“For centuries Native Americans have endured the destruction of sacred places by the federal government, and it’s heartbreaking that the court would say this completely preventable destruction was okay,” said Carol Logan, member of the Confederated Tribes of Grande Ronde. “All we want is the return of our sacred artifacts, the rededication of the area for our ancestors, and the promise that we can continue to worship as our tribes have done for centuries.” 

The tribal members sought justice under a federal law called the Religious Freedom Restoration Act—which was enacted in 1993 after the Supreme Court neglected to protect religious freedom for Native Americans. Nevertheless, the magistrate judge’s opinion said, “Even where the government’s actions would virtually destroy a group’s ability to practice their religion the Constitution simply does not provide a principle that could justify upholding [their] legal claims.”   

“The federal government has repeatedly shown a callous disregard for Native American religious beliefs,” said Stephanie Barclay, counsel at Becket. “For these tribes, this burial ground was their church. Our religious freedom laws wouldn’t allow the government to destroy other churches with impunity, and it shouldn’t be any different for Native Americans.” 

Plaintiffs Wilbur Slockish and Johnny Jackson are Hereditary Chiefs of the Klickitat and Cascade tribes of the Yakima Nation and Carol Logan is an enrolled member of the Confederated Tribes of Grande Ronde.  They are joined in their lawsuit by the Cascade Geographic Society and the Mount Hood Sacred Lands Preservation Alliance. They are represented by Becket, together with Seattle-based law firm Patterson Buchanan Fobes & Leitch and Oregon City attorney James Nicita.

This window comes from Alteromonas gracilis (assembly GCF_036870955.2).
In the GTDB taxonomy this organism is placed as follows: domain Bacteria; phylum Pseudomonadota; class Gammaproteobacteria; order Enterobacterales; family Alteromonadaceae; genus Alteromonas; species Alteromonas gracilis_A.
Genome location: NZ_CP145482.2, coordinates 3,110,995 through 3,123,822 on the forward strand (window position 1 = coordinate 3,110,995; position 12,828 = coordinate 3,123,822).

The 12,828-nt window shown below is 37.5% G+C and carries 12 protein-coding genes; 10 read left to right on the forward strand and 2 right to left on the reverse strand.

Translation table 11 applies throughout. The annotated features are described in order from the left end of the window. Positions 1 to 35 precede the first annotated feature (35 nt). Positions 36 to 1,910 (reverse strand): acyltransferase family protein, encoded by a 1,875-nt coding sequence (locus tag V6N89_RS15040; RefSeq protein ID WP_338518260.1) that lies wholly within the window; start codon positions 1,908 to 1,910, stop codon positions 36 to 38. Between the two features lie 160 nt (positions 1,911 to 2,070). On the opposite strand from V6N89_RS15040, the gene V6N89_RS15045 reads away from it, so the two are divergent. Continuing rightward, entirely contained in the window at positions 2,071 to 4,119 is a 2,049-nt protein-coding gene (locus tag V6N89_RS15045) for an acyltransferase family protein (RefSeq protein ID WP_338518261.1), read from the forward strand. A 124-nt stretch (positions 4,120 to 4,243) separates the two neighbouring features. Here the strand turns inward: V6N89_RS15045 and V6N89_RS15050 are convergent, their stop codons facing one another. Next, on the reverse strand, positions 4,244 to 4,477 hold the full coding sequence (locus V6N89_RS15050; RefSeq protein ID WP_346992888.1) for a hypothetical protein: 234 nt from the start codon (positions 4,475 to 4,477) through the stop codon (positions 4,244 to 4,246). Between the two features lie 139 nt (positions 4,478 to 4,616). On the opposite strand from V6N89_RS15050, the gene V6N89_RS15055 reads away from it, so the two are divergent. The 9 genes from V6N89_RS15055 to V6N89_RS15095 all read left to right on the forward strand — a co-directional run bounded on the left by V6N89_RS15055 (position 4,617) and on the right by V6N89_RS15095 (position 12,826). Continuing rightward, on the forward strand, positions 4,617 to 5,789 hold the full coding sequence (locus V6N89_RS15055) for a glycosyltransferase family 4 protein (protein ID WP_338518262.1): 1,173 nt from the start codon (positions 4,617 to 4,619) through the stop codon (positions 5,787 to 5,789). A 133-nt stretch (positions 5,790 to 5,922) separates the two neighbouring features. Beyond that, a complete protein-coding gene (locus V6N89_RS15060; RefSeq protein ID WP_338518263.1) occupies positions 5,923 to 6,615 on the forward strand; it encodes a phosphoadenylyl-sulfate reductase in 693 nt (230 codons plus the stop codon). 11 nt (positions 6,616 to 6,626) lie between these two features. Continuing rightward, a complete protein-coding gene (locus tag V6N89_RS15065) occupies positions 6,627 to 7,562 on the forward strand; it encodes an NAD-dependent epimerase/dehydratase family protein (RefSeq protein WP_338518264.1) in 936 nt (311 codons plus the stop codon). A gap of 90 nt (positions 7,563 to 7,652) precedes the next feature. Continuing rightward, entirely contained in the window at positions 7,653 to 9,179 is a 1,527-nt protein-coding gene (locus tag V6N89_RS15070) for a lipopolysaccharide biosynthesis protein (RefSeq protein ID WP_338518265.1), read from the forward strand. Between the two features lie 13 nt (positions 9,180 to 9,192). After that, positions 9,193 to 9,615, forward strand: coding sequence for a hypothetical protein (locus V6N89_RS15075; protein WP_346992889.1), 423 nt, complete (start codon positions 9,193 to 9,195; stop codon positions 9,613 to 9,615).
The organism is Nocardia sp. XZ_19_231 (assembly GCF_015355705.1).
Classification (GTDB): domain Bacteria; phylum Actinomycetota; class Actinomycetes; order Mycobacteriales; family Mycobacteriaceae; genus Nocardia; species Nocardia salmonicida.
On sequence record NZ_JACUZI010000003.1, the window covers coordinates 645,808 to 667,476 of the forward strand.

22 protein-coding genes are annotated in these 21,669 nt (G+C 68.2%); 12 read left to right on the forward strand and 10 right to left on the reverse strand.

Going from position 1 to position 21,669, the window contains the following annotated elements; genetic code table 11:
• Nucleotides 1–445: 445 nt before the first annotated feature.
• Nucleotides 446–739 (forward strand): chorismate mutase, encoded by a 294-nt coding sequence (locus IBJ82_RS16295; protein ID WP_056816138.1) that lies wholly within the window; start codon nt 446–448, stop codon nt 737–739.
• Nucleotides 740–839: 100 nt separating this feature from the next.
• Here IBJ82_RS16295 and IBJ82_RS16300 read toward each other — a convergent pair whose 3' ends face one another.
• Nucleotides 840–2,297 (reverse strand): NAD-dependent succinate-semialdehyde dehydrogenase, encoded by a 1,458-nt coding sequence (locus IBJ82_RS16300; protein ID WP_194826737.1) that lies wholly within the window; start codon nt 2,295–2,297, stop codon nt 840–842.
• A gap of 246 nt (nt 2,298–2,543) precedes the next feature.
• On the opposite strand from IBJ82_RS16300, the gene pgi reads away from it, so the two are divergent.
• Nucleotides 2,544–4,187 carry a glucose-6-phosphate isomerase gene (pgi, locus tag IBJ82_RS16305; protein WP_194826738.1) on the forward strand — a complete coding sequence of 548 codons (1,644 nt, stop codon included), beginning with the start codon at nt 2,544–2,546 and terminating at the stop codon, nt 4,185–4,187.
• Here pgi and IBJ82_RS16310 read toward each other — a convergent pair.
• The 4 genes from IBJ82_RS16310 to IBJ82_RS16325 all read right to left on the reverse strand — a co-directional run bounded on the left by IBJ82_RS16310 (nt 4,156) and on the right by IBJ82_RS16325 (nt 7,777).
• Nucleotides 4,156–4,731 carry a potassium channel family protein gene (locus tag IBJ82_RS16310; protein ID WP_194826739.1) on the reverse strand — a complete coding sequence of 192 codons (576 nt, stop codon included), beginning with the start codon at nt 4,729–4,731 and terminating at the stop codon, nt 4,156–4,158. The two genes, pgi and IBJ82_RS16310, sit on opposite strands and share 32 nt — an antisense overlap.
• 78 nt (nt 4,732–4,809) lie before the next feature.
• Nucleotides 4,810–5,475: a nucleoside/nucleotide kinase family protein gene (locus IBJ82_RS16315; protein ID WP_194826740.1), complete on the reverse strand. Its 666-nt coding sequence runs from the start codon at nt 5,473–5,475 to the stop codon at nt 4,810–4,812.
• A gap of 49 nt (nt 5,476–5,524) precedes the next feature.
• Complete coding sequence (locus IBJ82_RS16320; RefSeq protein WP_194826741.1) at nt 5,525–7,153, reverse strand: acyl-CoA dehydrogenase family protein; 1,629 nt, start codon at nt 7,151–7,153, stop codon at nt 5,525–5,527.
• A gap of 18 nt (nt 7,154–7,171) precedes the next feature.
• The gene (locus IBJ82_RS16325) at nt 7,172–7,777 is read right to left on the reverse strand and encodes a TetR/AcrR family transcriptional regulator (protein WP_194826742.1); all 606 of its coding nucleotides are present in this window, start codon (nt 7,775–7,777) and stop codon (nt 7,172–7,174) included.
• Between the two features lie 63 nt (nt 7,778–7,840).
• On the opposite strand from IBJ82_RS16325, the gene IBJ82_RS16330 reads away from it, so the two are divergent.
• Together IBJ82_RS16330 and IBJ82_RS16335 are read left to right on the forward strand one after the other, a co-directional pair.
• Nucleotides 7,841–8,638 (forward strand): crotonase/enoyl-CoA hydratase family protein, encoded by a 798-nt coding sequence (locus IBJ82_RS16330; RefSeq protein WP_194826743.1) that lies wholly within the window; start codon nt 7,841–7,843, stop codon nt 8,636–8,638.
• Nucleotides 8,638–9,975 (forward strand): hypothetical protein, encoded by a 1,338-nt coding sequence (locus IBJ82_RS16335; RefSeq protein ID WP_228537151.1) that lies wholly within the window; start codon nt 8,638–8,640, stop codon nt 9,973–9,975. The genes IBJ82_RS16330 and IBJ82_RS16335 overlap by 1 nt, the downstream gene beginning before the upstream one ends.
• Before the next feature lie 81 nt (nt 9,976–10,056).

Becket is a non-profit, public-interest law firm dedicated to protecting the free expression of all religious traditions and has a 100% win-rate before the United States Supreme Court. For over 20 years, it has successfully defended clients of all faiths, including Buddhists, Christians, Jews, Hindus, Muslims, Native Americans, Sikhs, and Zoroastrians (read more here). 

Federal appeals court orders formal responses to petition that judge step down in abortion lawsuits

Thomas More Society and David Daleiden Sought “Writ of Mandamus” for Removal of Allegedly Biased Judge

San Francisco, California -- Last December 2017, the legal team for undercover citizen journalist David Daleiden, who exposed the abortion industry’s role in the trafficking of aborted baby body parts, filed a petition for an “extraordinary writ of mandamus” in the United States Court of Appeals for the Ninth Circuit. The petition asked that the appellate court order that William Orrick, a San Francisco federal judge, step down from presiding over two lawsuits, owing to an apparent conflict of interest and other facts creating the appearance of bias. On Wednesday, February 28th, a three-judge “motions panel” ruled that Daleiden’s “petition for writ of mandamus raises issues that warrant an answer.” The panel ordered that the abortion groups suing Daleiden in Judge Orrick’s courtroom, namely, Planned Parenthood Federation of America (“PPFA”), its many California-based affiliates as well as others, and the National Abortion Federation (“NAF”), file answers to the mandamus petition within 14 days. The panel further directed that in their answers, the abortion groups “shall address the basis for the district court’s denial of [Daleiden’s] motion for disqualification of Judge William H. Orrick under 28 U.S.C. Secs. 144, 455(a) and 455(b)(1).” And the panel specified that, “in particular,” the answers [shall] address Judge Orrick’s relationship with Good Samaritan Family Resource Center.”